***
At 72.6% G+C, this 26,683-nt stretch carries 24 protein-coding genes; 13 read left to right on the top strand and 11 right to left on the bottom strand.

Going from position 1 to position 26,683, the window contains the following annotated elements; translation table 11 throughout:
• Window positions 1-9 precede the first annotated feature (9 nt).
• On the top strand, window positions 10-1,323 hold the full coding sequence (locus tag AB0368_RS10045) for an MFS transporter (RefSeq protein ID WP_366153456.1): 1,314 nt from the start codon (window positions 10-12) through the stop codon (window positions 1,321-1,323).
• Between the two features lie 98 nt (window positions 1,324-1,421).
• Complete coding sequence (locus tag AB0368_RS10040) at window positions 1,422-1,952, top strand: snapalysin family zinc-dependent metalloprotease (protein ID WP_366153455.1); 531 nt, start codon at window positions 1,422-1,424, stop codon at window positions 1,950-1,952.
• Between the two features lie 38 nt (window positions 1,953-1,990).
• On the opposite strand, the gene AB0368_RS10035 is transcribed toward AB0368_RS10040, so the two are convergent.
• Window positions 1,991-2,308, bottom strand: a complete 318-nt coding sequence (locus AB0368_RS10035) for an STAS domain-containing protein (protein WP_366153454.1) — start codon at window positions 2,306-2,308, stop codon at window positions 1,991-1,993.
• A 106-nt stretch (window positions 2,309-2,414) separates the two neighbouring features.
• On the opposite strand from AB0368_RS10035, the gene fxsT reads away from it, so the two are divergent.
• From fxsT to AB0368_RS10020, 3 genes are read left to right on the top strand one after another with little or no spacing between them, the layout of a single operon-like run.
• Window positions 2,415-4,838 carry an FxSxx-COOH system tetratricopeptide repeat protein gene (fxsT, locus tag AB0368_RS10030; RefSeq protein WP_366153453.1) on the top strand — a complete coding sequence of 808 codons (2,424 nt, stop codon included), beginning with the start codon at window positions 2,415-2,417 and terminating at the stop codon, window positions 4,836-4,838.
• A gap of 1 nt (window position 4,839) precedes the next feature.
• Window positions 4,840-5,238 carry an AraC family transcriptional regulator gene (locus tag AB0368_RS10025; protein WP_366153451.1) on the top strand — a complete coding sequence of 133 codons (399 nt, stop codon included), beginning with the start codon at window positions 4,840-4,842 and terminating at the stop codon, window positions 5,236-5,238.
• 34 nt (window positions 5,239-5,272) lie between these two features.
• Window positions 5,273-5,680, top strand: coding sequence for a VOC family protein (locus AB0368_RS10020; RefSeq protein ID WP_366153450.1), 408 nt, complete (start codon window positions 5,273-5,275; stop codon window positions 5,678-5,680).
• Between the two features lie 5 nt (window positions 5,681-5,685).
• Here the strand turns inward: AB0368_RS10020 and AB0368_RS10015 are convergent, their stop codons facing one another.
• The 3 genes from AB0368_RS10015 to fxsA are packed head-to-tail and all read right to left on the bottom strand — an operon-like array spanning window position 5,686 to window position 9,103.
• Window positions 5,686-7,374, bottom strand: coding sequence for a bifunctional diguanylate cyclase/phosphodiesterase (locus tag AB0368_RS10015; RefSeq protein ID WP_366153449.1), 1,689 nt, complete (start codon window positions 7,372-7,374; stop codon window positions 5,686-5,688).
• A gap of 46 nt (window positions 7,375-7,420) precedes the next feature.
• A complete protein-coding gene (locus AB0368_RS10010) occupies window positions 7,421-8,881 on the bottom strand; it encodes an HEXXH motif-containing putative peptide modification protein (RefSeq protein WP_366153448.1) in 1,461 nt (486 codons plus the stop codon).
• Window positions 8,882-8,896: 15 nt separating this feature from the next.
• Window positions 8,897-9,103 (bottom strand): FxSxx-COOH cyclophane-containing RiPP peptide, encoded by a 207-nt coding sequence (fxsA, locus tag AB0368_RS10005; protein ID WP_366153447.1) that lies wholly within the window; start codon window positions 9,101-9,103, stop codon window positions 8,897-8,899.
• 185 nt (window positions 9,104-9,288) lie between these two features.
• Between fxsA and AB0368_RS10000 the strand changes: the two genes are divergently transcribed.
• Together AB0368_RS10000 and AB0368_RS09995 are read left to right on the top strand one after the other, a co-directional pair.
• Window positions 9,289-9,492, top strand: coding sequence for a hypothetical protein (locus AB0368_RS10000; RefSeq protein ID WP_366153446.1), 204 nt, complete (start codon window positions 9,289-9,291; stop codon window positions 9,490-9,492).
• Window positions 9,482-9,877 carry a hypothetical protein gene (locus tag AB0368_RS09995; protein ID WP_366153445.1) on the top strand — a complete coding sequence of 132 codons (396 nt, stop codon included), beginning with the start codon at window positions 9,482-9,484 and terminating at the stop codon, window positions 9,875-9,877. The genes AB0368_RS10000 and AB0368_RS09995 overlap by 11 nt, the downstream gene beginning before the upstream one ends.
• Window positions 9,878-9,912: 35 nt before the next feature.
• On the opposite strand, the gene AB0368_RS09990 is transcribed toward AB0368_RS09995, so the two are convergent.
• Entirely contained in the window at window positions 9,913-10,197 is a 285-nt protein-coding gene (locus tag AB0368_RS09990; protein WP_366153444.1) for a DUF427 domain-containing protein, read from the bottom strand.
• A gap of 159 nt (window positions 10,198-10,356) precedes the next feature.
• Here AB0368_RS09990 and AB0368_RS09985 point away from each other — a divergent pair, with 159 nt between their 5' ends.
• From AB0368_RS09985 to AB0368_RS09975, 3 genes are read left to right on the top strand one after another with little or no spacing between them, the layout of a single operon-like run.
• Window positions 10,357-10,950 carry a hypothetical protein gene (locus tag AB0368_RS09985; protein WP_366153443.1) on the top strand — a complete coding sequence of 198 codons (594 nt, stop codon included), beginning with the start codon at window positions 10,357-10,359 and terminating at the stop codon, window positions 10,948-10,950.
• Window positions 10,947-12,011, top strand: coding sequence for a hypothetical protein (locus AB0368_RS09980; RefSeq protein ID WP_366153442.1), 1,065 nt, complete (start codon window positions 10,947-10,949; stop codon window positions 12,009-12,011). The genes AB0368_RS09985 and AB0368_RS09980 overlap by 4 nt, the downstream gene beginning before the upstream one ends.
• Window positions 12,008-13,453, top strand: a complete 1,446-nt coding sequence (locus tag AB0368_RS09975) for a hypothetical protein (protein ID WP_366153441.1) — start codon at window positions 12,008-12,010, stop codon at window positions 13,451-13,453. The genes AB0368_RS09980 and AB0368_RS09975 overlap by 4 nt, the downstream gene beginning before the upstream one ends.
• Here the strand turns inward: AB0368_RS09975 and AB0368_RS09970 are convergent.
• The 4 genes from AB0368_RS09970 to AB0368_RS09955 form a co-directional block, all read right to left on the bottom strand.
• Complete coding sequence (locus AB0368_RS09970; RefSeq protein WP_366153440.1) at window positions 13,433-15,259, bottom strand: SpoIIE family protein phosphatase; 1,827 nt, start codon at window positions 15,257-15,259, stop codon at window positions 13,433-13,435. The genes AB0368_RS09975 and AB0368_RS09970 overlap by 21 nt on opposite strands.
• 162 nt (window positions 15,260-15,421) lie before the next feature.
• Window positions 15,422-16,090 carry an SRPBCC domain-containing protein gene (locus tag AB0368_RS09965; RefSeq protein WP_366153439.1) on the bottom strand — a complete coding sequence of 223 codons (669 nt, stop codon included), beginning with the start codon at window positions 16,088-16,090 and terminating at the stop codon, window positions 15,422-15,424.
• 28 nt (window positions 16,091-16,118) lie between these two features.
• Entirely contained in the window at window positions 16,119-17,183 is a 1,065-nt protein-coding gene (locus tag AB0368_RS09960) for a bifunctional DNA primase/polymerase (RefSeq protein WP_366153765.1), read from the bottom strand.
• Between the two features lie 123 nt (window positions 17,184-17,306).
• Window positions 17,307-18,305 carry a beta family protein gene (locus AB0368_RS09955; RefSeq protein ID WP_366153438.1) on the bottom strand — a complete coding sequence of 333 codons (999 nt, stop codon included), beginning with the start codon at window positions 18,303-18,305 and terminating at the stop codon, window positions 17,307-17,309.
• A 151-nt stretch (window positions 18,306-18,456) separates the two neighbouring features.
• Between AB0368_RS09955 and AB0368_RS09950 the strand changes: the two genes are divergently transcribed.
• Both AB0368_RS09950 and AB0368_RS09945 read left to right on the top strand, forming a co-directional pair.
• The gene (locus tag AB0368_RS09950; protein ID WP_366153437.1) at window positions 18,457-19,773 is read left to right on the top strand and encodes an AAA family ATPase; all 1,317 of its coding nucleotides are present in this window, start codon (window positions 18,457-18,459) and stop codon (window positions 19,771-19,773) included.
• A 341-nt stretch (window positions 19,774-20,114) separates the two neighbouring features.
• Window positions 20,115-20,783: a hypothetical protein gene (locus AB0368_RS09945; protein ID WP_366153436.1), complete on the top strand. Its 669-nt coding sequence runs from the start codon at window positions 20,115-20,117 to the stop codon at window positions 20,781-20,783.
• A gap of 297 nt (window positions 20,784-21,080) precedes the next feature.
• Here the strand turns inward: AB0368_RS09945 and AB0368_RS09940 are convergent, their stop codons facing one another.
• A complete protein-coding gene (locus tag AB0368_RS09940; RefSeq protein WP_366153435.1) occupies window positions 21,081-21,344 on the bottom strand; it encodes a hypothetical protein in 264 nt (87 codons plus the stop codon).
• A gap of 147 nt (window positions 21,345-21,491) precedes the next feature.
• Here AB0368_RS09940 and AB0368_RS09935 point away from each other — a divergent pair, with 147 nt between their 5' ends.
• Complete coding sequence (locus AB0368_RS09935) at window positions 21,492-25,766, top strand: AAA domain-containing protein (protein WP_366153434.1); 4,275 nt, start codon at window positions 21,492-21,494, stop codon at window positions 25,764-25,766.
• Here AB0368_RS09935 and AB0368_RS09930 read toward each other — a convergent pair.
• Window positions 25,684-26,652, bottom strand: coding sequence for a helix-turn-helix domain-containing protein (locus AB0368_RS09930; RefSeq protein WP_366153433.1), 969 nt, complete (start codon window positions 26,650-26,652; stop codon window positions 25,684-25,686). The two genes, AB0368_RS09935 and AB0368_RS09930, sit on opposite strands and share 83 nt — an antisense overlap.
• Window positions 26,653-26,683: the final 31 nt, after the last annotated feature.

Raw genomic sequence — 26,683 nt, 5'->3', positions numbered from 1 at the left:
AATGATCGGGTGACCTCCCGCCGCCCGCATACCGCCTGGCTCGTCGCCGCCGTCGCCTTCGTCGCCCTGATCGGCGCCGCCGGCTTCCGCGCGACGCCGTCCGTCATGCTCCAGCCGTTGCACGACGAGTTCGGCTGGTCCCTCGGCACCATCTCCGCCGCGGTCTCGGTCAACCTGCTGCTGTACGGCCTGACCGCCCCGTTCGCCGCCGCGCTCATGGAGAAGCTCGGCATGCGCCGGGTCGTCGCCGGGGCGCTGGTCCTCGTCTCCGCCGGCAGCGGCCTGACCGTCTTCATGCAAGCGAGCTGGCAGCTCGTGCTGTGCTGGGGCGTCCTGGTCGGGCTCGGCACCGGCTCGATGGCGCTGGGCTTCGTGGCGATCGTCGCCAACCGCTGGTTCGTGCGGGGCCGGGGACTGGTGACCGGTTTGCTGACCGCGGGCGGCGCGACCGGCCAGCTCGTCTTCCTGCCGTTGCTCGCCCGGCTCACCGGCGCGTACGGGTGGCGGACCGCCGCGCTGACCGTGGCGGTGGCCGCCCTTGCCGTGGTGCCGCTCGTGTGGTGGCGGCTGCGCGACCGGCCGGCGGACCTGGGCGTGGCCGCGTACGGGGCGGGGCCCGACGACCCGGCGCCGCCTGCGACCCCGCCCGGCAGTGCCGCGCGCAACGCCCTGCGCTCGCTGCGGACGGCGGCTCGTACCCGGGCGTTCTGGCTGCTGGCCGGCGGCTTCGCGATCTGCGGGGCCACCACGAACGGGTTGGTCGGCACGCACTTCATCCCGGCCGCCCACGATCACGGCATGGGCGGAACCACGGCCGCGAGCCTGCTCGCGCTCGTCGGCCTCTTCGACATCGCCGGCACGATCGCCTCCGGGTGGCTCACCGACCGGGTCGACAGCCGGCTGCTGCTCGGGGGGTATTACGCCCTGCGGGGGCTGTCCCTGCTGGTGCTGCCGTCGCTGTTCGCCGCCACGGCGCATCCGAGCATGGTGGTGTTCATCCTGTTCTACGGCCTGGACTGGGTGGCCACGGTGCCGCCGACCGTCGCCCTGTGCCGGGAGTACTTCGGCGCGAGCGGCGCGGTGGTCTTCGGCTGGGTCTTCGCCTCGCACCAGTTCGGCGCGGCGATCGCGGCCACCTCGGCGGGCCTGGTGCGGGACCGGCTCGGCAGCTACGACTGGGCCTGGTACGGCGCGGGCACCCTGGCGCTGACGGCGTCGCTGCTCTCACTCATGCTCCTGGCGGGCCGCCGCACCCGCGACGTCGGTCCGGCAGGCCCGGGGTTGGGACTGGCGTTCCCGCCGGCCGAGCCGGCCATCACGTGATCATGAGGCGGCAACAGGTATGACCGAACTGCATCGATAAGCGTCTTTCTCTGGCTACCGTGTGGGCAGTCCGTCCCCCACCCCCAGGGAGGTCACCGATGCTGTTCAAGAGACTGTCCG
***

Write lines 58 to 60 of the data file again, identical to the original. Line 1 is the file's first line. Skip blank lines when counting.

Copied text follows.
• A gap of 147 nt (window positions 21,345-21,491) precedes the next feature.
• Here AB0368_RS09940 and AB0368_RS09935 point away from each other — a divergent pair, with 147 nt between their 5' ends.
• Complete coding sequence (locus AB0368_RS09935) at window positions 21,492-25,766, top strand: AAA domain-containing protein (protein WP_366153434.1); 4,275 nt, start codon at window positions 21,492-21,494, stop codon at window positions 25,764-25,766.